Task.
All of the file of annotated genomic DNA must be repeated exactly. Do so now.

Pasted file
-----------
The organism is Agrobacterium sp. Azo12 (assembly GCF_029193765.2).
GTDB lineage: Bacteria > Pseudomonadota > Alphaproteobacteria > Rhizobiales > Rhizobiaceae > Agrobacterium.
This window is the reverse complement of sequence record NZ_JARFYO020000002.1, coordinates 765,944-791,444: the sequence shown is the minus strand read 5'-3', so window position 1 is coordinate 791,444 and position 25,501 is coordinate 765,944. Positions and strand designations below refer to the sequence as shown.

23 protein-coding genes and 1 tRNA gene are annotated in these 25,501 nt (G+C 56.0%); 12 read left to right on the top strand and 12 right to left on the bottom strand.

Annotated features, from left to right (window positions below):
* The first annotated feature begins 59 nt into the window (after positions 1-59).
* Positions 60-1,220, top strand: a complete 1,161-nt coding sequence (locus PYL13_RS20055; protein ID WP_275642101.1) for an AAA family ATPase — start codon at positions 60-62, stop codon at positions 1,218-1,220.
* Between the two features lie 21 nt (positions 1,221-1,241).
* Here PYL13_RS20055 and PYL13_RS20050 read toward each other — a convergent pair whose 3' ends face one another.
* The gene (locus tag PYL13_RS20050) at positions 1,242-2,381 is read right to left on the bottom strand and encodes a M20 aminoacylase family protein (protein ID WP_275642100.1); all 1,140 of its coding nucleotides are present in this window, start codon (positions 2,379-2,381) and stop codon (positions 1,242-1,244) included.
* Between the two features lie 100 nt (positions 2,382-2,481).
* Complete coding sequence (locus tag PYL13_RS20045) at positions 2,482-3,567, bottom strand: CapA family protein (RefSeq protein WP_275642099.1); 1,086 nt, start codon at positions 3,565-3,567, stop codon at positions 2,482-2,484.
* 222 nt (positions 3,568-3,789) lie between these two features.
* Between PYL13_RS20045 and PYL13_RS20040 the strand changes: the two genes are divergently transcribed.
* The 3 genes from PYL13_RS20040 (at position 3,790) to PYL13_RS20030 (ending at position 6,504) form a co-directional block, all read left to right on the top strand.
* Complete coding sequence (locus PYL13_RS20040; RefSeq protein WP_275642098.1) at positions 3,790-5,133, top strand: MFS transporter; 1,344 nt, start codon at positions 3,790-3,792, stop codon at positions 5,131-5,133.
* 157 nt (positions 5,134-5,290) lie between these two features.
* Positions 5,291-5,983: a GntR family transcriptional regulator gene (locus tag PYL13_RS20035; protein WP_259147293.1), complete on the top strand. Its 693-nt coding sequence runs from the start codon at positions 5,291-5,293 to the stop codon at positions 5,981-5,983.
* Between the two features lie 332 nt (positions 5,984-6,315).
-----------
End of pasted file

The organism is Agrobacterium sp. Azo12 (assembly GCF_029193765.2).
GTDB lineage: Bacteria > Pseudomonadota > Alphaproteobacteria > Rhizobiales > Rhizobiaceae > Agrobacterium.
This window is the reverse complement of sequence record NZ_JARFYO020000002.1, coordinates 765,944-791,444: the sequence shown is the minus strand read 5'-3', so window position 1 is coordinate 791,444 and position 25,501 is coordinate 765,944. Positions and strand designations below refer to the sequence as shown.

23 protein-coding genes and 1 tRNA gene are annotated in these 25,501 nt (G+C 56.0%); 12 read left to right on the top strand and 12 right to left on the bottom strand.

Annotated features, from left to right (window positions below):
* The first annotated feature begins 59 nt into the window (after positions 1-59).
* Positions 60-1,220, top strand: a complete 1,161-nt coding sequence (locus PYL13_RS20055; protein ID WP_275642101.1) for an AAA family ATPase — start codon at positions 60-62, stop codon at positions 1,218-1,220.
* Between the two features lie 21 nt (positions 1,221-1,241).
* Here PYL13_RS20055 and PYL13_RS20050 read toward each other — a convergent pair whose 3' ends face one another.
* The gene (locus tag PYL13_RS20050) at positions 1,242-2,381 is read right to left on the bottom strand and encodes a M20 aminoacylase family protein (protein ID WP_275642100.1); all 1,140 of its coding nucleotides are present in this window, start codon (positions 2,379-2,381) and stop codon (positions 1,242-1,244) included.
* Between the two features lie 100 nt (positions 2,382-2,481).
* Complete coding sequence (locus tag PYL13_RS20045) at positions 2,482-3,567, bottom strand: CapA family protein (RefSeq protein WP_275642099.1); 1,086 nt, start codon at positions 3,565-3,567, stop codon at positions 2,482-2,484.
* 222 nt (positions 3,568-3,789) lie between these two features.
* Between PYL13_RS20045 and PYL13_RS20040 the strand changes: the two genes are divergently transcribed.
* The 3 genes from PYL13_RS20040 (at position 3,790) to PYL13_RS20030 (ending at position 6,504) form a co-directional block, all read left to right on the top strand.
* Complete coding sequence (locus PYL13_RS20040; RefSeq protein WP_275642098.1) at positions 3,790-5,133, top strand: MFS transporter; 1,344 nt, start codon at positions 3,790-3,792, stop codon at positions 5,131-5,133.
* 157 nt (positions 5,134-5,290) lie between these two features.
* Positions 5,291-5,983: a GntR family transcriptional regulator gene (locus tag PYL13_RS20035; protein WP_259147293.1), complete on the top strand. Its 693-nt coding sequence runs from the start codon at positions 5,291-5,293 to the stop codon at positions 5,981-5,983.
* Between the two features lie 332 nt (positions 5,984-6,315).